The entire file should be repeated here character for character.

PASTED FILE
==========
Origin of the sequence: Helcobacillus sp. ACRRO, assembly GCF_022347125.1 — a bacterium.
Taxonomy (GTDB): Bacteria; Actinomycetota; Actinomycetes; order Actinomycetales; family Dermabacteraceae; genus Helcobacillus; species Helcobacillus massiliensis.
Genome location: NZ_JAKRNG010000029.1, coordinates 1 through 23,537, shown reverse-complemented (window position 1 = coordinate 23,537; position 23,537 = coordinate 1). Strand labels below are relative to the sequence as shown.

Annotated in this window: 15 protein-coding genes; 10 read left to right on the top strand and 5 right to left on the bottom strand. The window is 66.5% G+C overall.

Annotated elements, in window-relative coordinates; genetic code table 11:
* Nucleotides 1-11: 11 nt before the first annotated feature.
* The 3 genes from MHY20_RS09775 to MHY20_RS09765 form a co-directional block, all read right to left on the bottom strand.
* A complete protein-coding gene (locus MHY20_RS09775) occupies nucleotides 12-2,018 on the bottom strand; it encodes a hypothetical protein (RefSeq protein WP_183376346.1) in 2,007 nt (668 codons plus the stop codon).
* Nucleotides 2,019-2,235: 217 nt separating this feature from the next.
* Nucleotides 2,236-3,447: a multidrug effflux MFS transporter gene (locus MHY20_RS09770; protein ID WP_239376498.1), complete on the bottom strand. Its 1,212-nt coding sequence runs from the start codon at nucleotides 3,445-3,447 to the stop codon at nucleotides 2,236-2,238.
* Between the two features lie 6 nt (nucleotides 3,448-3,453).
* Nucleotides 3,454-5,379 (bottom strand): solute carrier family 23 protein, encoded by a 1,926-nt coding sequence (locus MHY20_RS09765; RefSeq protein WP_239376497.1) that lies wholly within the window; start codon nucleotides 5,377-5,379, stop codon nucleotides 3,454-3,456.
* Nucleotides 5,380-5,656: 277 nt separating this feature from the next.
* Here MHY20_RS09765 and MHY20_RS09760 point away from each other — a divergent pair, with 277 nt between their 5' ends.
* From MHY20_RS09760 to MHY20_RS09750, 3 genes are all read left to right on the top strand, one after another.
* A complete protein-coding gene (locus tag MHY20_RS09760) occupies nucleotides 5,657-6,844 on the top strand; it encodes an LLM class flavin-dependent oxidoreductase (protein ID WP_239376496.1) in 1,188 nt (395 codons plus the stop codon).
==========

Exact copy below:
Origin of the sequence: Helcobacillus sp. ACRRO, assembly GCF_022347125.1 — a bacterium.
Taxonomy (GTDB): Bacteria; Actinomycetota; Actinomycetes; order Actinomycetales; family Dermabacteraceae; genus Helcobacillus; species Helcobacillus massiliensis.
Genome location: NZ_JAKRNG010000029.1, coordinates 1 through 23,537, shown reverse-complemented (window position 1 = coordinate 23,537; position 23,537 = coordinate 1). Strand labels below are relative to the sequence as shown.

Annotated in this window: 15 protein-coding genes; 10 read left to right on the top strand and 5 right to left on the bottom strand. The window is 66.5% G+C overall.

Annotated elements, in window-relative coordinates; genetic code table 11:
* Nucleotides 1-11: 11 nt before the first annotated feature.
* The 3 genes from MHY20_RS09775 to MHY20_RS09765 form a co-directional block, all read right to left on the bottom strand.
* A complete protein-coding gene (locus MHY20_RS09775) occupies nucleotides 12-2,018 on the bottom strand; it encodes a hypothetical protein (RefSeq protein WP_183376346.1) in 2,007 nt (668 codons plus the stop codon).
* Nucleotides 2,019-2,235: 217 nt separating this feature from the next.
* Nucleotides 2,236-3,447: a multidrug effflux MFS transporter gene (locus MHY20_RS09770; protein ID WP_239376498.1), complete on the bottom strand. Its 1,212-nt coding sequence runs from the start codon at nucleotides 3,445-3,447 to the stop codon at nucleotides 2,236-2,238.
* Between the two features lie 6 nt (nucleotides 3,448-3,453).
* Nucleotides 3,454-5,379 (bottom strand): solute carrier family 23 protein, encoded by a 1,926-nt coding sequence (locus MHY20_RS09765; RefSeq protein WP_239376497.1) that lies wholly within the window; start codon nucleotides 5,377-5,379, stop codon nucleotides 3,454-3,456.
* Nucleotides 5,380-5,656: 277 nt separating this feature from the next.
* Here MHY20_RS09765 and MHY20_RS09760 point away from each other — a divergent pair, with 277 nt between their 5' ends.
* From MHY20_RS09760 to MHY20_RS09750, 3 genes are all read left to right on the top strand, one after another.
* A complete protein-coding gene (locus tag MHY20_RS09760) occupies nucleotides 5,657-6,844 on the top strand; it encodes an LLM class flavin-dependent oxidoreductase (protein ID WP_239376496.1) in 1,188 nt (395 codons plus the stop codon).